Banking-as-a-product is already moving to banking-as-a-service and will have to further move to banking-as-a-lifestyle, where it gets totally subsumed in the customer experience cycle – from shopping and entertainment, travel and healthcare, banking becomes ubiquitous, a part of the customer’s lifestyle. For this to happen, platformification is almost the only way.
What augurs well for banks willing to make this digital transformation is that across industries, the trust level that client’s repose in banks is the highest by a significant margin. 68% of customers trust banks with their data and are willing to share personal information with them according to an IBM Institute of business value survey; a huge bonus, considering that banks already have large amounts of customer data to better service them with. With the dual advantage of data and trust, through developing platform-based ecosystems, banks can immerse themselves in the customer lifecycle journey more effectively than most others can.
Banks can and need to necessarily move to a platform business model, leveraging cloud-native platforms where instead of creating standardized products, they begin to find ways to help the customer in every lifecycle event. The greater these helpful interventions, the greater the customer satisfaction derived; the more this happens, the more avenues for revenues open and translate to higher profitability. In today’s scenarios, banks are doing themselves a disservice by restricting their business to products and services. Once they open up to a platform-based business model, the possibilities of newer and more varied revenue streams are higher. Becoming part of the ecosystem also means that banks can use their advantage of scale, bringing down variable costs and targeting greater profitability.
How Can Banks Embrace Platformification?
The core offerings within banking, including accounts, payments, cash management, financing, capital markets, credit and investments among others remains unchanged; these are critical business drivers. What is needed is an incremental move towards banking as a service – expanding the scope of select partners thereby offering customers additional services within the existing financial services offered. These could be in the form of account planning and consolidation, or financial education – things that add value to a customer’s financial lifecycle, with the possibility of bundling such products and services down the road.
Going forward, the move needs to be towards banking as a lifestyle, where banks work with non-banking financial services. Health and mobility services, travel and home services are some examples – the possibilities are endless because banks can choose the right partners and areas where they can be embedded into different points within a customer’s lifecycle event. Where currently banks work with internal partners, the circle must be expanded to include select external partners as well.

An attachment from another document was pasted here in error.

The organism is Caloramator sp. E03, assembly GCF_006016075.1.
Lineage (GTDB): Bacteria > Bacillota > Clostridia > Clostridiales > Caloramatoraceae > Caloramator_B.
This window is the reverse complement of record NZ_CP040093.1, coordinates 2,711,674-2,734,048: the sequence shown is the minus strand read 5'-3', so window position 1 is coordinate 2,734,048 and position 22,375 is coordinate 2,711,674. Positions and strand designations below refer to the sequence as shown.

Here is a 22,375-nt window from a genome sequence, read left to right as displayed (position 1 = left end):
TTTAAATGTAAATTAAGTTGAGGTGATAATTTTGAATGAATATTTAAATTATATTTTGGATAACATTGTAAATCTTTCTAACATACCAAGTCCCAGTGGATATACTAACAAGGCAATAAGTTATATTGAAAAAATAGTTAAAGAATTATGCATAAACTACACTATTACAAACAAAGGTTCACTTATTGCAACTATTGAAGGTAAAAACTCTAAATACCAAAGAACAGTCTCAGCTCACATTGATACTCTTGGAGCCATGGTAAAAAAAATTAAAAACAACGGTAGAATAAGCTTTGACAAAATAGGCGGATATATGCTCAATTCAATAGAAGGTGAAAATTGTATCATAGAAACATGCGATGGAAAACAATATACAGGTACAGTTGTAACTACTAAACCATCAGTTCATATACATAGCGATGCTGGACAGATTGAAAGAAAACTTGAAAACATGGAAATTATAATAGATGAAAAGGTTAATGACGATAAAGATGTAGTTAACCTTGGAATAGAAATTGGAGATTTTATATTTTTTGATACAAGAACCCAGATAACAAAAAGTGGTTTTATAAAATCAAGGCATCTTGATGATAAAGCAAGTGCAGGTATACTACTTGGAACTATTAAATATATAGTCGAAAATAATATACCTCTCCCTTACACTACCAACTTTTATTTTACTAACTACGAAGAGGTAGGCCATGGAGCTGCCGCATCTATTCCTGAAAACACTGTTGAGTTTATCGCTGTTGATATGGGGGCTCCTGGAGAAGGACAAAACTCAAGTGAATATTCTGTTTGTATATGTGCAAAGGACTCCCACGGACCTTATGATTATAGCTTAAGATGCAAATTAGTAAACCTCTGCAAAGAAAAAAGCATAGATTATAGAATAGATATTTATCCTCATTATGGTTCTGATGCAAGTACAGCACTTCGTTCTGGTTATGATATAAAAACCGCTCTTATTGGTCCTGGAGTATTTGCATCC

This approach means that banks put themselves in the position of influencing and curating customer experiences and being a part of them. This means working with a host of partners, financial and non-financial, to curate and provide such end-to-end services.
For banks to achieve this journey from banking as a product to banking as a lifestyle, there are critical dimensions to ensure success. Primary is the building of trust and confidence, not just with end users, but also ecosystem partners, ensuring that partner experiences are also curated with care.
Of equal import is how value exchange models are managed. Depending on the way these exchanges are structured, the value flow and how this is exchanged undergoes a complete change.
This also needs changed perspectives towards agility, the ability to change quickly with changing market needs and how rapidly banks can personalize to the level of an individual customer’s need. This must be done with high resilience, an ability to scale not just with end customers but an extended partner network with a continued focus on security. The challenge for banks increases because in the banking as a lifestyle scenario, there is inevitably an exchange of data which enables partners to deliver the required service to the customer. Getting strategies right across these three critical dimensions will determine the measure of success of banks’ transition to banking as a lifestyle.
The good news is that banks are best placed to offer platform-based ecosystems. Across all industries that are customer intensive, banks have made the most investments and have the highest maturity in customer processes including authentication, onboarding, API management and risk management. Due to the nature of the business they are in, customer data and security are areas of paramount importance for banks. This is also true from a technology perspective, where banks are ahead of most other customer-centric industries because of the trust reposed in them. It is true that banks will need to make additional investments to match the change in how customer experience will be delivered through these new paradigms.
The end game to changed strategies and scenarios is finding newer and more innovative ways to build revenue models, in a world dominated by many different variants of already existing disruptive models. It is imperative that banks work out revenue models with their partners that is in consonance with their own business strategy. The value exchange model banks build will have to be based on the value models presented to its customers as experiences and will also have to be reflected in the models banks build with their partners.
Banks that have not already started making the transition to platform-based models will have to seriously do so to stay relevant to their customer’s lifecycle events.